It appears that the big project that led Wonkblog proprietor Ezra Klein to bolt The Washington Post for VoxMedia is to "build the world's first hybrid news site/encyclopedia," according to a job posting on VoxMedia's ProjectX site. The posting says Klein wants to "build and continuously update a comprehensive set of explainers of the topics we cover. We want to create the single best resources for news consumers anywhere."
Interesting idea. But it won't be the first swing at such a concept. In fact, none other than The Washington Post Co. chased a similar idea...15 years ago.
It was called Context4, and the reason you've never heard of it is because it never made it past early planning and prototyping stages, for various reasons. But a group of us, working for the Post, pursued the idea for several months in 1998 in a partnership with Encyclopedia Britannica, search engine Infoseek and a couple of other partners.
The idea—conceived by then-WashingtonPost.Newsweek Interactive CEO Marc Teren—was to create an engine that would attach deep contextual and background information to any Post or Newsweek Web story, including story archives, relevant encyclopedia entries, video and other content.
Conversely, Britannica would add live news content to its online encyclopedia entries, so that they would be constantly updated with the latest developments and information on each subject.
Britannica had an impressive team of of data/search experts in La Jolla, Calif., that did some amazing work on the engine behind Context4, which could analyze content, fetch contextual information and attach it in real time—pretty heady stuff back then.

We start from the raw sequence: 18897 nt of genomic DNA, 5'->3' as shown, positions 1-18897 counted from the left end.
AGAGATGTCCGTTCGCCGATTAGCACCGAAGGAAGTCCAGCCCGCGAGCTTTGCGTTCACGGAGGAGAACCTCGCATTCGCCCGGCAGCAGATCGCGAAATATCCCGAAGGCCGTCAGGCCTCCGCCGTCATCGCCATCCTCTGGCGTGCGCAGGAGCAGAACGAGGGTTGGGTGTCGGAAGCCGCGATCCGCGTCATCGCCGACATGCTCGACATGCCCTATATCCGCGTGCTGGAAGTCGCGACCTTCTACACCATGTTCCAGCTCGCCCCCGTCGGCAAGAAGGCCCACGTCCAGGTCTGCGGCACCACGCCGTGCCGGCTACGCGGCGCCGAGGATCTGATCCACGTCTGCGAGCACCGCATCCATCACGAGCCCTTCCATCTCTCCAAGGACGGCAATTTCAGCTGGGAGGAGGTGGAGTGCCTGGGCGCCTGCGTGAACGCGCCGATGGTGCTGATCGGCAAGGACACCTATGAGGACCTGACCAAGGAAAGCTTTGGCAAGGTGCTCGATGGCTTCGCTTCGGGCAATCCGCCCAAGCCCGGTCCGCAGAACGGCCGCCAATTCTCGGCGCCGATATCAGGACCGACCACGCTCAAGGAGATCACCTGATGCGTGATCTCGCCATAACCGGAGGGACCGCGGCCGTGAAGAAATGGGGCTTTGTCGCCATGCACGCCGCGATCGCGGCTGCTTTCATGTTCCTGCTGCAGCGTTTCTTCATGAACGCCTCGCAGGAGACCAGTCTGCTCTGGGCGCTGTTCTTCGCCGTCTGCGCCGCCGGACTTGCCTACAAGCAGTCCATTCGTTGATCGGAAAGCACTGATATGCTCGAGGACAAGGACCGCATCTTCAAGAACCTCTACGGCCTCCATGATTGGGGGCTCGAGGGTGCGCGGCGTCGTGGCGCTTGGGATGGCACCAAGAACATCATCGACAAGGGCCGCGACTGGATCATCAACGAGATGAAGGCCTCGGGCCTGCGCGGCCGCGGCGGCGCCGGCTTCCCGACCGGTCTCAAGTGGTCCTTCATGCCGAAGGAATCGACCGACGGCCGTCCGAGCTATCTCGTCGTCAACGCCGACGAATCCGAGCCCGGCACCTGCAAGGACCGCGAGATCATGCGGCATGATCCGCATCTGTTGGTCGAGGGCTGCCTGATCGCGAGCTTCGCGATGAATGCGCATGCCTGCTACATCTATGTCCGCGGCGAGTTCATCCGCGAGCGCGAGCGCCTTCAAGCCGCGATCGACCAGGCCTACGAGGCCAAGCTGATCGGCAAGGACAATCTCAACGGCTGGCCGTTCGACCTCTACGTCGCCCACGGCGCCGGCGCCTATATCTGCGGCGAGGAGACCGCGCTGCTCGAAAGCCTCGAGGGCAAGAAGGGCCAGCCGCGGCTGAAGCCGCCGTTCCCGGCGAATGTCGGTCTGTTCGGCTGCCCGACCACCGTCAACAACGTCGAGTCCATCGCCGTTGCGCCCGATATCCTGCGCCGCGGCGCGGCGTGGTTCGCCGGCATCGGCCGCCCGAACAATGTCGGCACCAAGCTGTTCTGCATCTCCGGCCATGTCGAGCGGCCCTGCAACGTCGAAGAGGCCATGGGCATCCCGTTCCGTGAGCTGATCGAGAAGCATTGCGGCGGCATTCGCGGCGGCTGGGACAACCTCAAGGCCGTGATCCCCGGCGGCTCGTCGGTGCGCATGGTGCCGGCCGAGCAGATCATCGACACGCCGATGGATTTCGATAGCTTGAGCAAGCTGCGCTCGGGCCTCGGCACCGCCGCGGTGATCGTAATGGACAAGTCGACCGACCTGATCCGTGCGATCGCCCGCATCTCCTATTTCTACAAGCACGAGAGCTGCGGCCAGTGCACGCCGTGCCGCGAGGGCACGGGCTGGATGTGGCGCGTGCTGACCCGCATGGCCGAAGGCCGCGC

The project made it as far as a detailed product plan, mockups (above) and a proof-of-concept prototype before foundering. I can't recall the exact reasons it was stillborn, but I believe it had to do in large part with Infoseek's acquisition by Disney in mid-project and Britannica's own problems as its core encyclopedia business was ravaged by the Web. (Odd footnote: the corporate holiday present for the Post digital staff that year was a complete set of Encyclopedia Britannicas—yes, old-fashioned books. How ironic.)
One other problem: There wasn't really a firm business model behind the Context4 idea, and I wonder how VoxMedia and Klein will make their version pay.
Of course, it's a very different world now. When Context4 was in development in 1998, there was no Google, no Wikipedia, pretty much none of the digital landscape as we know it now. The idea of adding rich contextual content to news stories was fairly radical then. With aggregation, curation, social media, contextual search and other tools commonplace today, it's not as novel a concept.
It will be interesting to see what Klein and Voxmedia do with their version, which no doubt is far more sophisticated than what we worked on years ago. But given Klein's decision to leave The Washington Post to pursue his vision, it's fascinating that a similar idea kicked around the Post many years ago.